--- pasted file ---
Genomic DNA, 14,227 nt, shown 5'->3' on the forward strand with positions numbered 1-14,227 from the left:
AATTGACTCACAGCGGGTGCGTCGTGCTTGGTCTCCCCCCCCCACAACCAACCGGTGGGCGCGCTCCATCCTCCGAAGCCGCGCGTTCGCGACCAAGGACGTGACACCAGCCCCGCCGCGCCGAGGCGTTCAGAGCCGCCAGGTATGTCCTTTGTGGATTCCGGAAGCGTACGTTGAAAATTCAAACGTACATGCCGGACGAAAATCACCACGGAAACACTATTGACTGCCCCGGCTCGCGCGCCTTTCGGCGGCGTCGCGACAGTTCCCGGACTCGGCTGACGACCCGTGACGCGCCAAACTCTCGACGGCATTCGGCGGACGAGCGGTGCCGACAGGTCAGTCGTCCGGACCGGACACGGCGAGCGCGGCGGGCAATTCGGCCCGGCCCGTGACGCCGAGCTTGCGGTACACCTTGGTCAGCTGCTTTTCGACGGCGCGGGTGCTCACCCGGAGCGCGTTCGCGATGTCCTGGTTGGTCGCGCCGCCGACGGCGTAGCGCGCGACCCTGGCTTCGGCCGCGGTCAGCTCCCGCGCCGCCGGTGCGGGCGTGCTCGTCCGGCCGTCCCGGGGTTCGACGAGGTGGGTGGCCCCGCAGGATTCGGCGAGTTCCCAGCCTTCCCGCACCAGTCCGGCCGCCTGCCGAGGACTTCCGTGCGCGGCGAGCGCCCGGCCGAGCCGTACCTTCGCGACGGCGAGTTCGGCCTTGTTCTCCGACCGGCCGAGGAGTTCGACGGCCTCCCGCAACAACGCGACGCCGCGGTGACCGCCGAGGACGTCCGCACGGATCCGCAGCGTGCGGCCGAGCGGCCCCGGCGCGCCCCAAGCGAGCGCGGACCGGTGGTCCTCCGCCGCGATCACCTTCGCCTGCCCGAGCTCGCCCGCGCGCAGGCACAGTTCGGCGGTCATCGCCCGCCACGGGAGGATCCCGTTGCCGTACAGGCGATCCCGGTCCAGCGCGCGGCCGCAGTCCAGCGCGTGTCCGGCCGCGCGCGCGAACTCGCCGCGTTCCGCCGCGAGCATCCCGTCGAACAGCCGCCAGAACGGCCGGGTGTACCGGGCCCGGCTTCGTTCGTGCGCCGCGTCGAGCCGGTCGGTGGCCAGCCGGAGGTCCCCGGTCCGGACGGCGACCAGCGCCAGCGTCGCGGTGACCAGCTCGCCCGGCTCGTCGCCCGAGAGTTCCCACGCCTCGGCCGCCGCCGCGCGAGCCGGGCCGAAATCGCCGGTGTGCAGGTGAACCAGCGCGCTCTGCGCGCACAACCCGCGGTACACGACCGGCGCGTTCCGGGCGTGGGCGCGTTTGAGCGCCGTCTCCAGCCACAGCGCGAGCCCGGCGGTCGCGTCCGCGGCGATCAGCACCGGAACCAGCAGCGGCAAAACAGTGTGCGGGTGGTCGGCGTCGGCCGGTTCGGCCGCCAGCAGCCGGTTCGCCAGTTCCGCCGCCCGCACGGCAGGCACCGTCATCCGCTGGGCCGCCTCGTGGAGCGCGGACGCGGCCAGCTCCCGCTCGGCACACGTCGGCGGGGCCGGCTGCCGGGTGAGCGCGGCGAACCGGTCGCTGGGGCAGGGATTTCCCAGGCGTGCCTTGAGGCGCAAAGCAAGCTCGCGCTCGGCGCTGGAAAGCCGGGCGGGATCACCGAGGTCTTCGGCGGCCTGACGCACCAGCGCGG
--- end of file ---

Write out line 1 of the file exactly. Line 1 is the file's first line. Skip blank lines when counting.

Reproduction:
Genomic DNA, 14,227 nt, shown 5'->3' on the forward strand with positions numbered 1-14,227 from the left: